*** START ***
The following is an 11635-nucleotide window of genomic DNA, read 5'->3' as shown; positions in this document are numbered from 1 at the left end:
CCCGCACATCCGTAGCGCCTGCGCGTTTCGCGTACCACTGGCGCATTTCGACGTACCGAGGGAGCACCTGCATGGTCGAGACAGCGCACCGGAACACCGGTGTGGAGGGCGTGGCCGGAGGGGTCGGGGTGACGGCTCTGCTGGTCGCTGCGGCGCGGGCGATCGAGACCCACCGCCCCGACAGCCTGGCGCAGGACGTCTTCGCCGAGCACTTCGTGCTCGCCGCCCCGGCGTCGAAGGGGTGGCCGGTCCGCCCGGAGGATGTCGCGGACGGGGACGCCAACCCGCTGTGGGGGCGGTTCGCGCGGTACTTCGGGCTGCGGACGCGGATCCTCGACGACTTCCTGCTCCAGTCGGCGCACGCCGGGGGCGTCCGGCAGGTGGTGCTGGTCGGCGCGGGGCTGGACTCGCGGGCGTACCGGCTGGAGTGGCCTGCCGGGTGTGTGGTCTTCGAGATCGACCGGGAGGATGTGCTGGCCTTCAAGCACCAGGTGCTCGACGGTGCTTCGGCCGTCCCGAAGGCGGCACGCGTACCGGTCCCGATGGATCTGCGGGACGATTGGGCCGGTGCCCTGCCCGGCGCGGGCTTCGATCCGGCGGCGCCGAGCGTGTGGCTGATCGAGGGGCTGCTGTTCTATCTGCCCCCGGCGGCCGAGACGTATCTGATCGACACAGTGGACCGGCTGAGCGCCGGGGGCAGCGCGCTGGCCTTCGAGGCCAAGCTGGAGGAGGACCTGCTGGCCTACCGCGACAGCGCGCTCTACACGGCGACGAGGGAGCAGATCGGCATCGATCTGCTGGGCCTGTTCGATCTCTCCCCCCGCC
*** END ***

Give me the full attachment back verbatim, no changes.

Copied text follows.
The following is an 11635-nucleotide window of genomic DNA, read 5'->3' as shown; positions in this document are numbered from 1 at the left end:
CCCGCACATCCGTAGCGCCTGCGCGTTTCGCGTACCACTGGCGCATTTCGACGTACCGAGGGAGCACCTGCATGGTCGAGACAGCGCACCGGAACACCGGTGTGGAGGGCGTGGCCGGAGGGGTCGGGGTGACGGCTCTGCTGGTCGCTGCGGCGCGGGCGATCGAGACCCACCGCCCCGACAGCCTGGCGCAGGACGTCTTCGCCGAGCACTTCGTGCTCGCCGCCCCGGCGTCGAAGGGGTGGCCGGTCCGCCCGGAGGATGTCGCGGACGGGGACGCCAACCCGCTGTGGGGGCGGTTCGCGCGGTACTTCGGGCTGCGGACGCGGATCCTCGACGACTTCCTGCTCCAGTCGGCGCACGCCGGGGGCGTCCGGCAGGTGGTGCTGGTCGGCGCGGGGCTGGACTCGCGGGCGTACCGGCTGGAGTGGCCTGCCGGGTGTGTGGTCTTCGAGATCGACCGGGAGGATGTGCTGGCCTTCAAGCACCAGGTGCTCGACGGTGCTTCGGCCGTCCCGAAGGCGGCACGCGTACCGGTCCCGATGGATCTGCGGGACGATTGGGCCGGTGCCCTGCCCGGCGCGGGCTTCGATCCGGCGGCGCCGAGCGTGTGGCTGATCGAGGGGCTGCTGTTCTATCTGCCCCCGGCGGCCGAGACGTATCTGATCGACACAGTGGACCGGCTGAGCGCCGGGGGCAGCGCGCTGGCCTTCGAGGCCAAGCTGGAGGAGGACCTGCTGGCCTACCGCGACAGCGCGCTCTACACGGCGACGAGGGAGCAGATCGGCATCGATCTGCTGGGCCTGTTCGATCTCTCCCCCCGCC